Mark Carney’s new climate-change job comes with new clout

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In the desolate search for good news on the global warming file, Canadians should take some comfort from the United Nations’ naming of Mark Carney as its next special envoy on climate.

But not too much.

Carney, who oversaw Canada’s central bank from 2008 to 2013, has established himself as one of the world’s top policy-makers on climate finance, using his perch at the Bank of England to make the case — and inspire legislation — for companies to come to terms with their impact on global warming.

He will take the pro-bono part-time job at the UN starting in January and aims to use the bully pulpit to spread his aggressive and clear-eyed approach to reconciling climate and business. He’ll also be moving back home to Ottawa, where his influence will resonate loudly.

For Canadians hoping to see the federal Liberals deliver materially on their election commitment to make Canada a net-zero producer of emissions by 2050, Carney’s appointment is an opportunity to leverage ideas and implement them with haste.

But before we get too comfortable with that thought, we need to recognize that his ideas on climate finance and climate leadership are ambitious — and are much easier said than done in a country that is so dependent on fossil fuels for its economic growth.

Carney’s own statement, released after UN Secretary-General Antonio Guterres announced the move on Sunday, says volumes, albeit in stiff central-banker-speak. He described his mandate: “This provides a platform to bring the risks from climate change and the opportunities from the transition to a net-zero economy into the heart of financial decision-making.”

And he laid out his challenge to policy-makers and business: “To do so, the disclosures of climate risk must be comprehensive, climate risk management must be transformed, and investing for a net-zero world must go mainstream.”

For some parts of Canada’s decision-making spectrum, those words will be encouraging. They validate some nascent thinking at the Bank of Canada, the financial service regulators and even parts of the oilpatch that global warming is a deeply disruptive and unquantified risk to profits, investment, supply and demand as we know it.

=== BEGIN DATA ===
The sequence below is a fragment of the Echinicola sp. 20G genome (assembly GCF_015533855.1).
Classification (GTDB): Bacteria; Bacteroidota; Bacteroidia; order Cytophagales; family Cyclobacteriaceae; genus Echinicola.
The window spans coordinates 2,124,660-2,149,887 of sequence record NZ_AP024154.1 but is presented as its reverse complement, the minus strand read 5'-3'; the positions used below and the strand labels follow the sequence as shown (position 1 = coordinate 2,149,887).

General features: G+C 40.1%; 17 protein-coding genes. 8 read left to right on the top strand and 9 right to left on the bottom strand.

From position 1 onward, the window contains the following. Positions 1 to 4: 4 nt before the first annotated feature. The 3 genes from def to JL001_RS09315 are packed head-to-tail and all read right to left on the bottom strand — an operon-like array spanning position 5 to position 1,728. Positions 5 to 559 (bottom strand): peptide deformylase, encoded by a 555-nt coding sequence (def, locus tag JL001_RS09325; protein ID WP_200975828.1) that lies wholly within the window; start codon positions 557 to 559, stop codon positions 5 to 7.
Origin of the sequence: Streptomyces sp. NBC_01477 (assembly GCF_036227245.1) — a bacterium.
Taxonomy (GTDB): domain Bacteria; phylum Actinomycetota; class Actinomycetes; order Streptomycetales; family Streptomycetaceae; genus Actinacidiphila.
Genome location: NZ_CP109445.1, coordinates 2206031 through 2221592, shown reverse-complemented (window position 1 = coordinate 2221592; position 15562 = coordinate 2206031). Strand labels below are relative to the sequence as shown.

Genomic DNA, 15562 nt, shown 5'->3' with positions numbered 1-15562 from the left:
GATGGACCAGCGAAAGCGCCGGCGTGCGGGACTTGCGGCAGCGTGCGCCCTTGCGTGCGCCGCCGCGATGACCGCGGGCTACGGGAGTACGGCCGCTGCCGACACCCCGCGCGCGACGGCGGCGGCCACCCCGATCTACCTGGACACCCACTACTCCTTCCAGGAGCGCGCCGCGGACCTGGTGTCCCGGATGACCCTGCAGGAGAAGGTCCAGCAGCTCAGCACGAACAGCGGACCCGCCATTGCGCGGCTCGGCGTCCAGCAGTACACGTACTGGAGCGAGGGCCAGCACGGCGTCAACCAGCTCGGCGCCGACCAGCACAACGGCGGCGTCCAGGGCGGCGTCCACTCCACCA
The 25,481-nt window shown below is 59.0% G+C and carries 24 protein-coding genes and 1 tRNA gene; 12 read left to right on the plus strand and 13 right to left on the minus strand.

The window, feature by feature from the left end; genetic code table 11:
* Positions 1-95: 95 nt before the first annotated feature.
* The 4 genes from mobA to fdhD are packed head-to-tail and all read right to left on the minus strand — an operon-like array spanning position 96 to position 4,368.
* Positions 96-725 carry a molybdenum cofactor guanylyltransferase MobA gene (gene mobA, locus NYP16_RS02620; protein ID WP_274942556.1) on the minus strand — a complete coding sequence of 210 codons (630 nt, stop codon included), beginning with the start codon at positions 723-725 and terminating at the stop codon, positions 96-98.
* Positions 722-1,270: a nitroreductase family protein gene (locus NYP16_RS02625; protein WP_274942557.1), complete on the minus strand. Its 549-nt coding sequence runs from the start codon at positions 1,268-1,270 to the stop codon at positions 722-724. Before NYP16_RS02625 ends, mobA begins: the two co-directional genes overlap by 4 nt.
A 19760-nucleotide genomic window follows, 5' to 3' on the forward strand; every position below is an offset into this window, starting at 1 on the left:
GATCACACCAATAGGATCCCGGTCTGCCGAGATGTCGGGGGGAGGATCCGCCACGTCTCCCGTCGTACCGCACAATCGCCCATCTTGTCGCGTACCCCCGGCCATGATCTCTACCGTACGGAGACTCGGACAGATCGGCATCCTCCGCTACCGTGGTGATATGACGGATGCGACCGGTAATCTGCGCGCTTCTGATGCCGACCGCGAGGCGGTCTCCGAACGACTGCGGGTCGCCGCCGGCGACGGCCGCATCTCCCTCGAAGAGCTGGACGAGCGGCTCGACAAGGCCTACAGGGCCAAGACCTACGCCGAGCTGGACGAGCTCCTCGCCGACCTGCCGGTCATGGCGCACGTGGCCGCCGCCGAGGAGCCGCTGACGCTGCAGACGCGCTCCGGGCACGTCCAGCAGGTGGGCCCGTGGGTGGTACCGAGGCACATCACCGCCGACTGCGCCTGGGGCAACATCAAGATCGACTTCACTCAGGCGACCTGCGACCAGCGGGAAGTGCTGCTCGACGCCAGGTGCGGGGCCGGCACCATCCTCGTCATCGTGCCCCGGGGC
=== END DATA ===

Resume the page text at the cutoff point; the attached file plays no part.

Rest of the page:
The central bank is researching the risks and is looking at a framework to stress-test Canada’s financial system to see how much climate risk it can handle. There is some talk amongst regulators how to make sure companies are ready to deal transparently with the damages. And some in the oil and gas sector are actively disclosing their exposure, making a marketing virtue out of investing in ways to transition to a low-carbon economy.

But as a national economy, we are in kindergarten and Carney is a PhD.

We are a long, long way from “investing for a net-zero world” both in terms of government money and policy and in terms of private-sector capital.

That’s partly because investing for net-zero would mean massively disinvesting in much of Canada’s oil and gas sector at a time when a low oil price and lack of market access is already pummelling the Prairie economy. On the political front, legislating net-zero and the steps along the way will provoke those provinces’ leaders and business sectors, and also require a major overhaul of the mindset of financial markets and consumers alike. For now, it’s a promise without a plan.

Could Carney be a galvanizing force in Canada? Perhaps. He has oodles of credibility for his thinking on climate finance, not just in Canada but around the world.

He will have his hands full with the largest of global emitters, the United States and China. They are in the midst of a bitter trade war. China is taking large leaps in financing emissions reductions but is also increasing its coal consumption to keep pace with industrial growth. And the United States is loosening up its climate requirements even as the warming climate demands moves in the opposite direction.

But Carney will have more than a UN pedestal. He is backed by big money and growing authority.

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Trillions of dollars controlled by some of the world’s largest institutional investors — mainly in Japan and Europe — are in the midst of shifting toward companies that embrace transition to a low-carbon economy. Many central banks and financial regulators around the world are far ahead of Canada’s, getting ready to impose stress-testing, transparency requirements and disclosure of risk.

But most of all, he is backed by logic. Climate finance, if embraced at scale and with ambition, can take us a long way toward grappling with global warming. The corollary is also true, and that’s cold comfort.

Heather Scoffield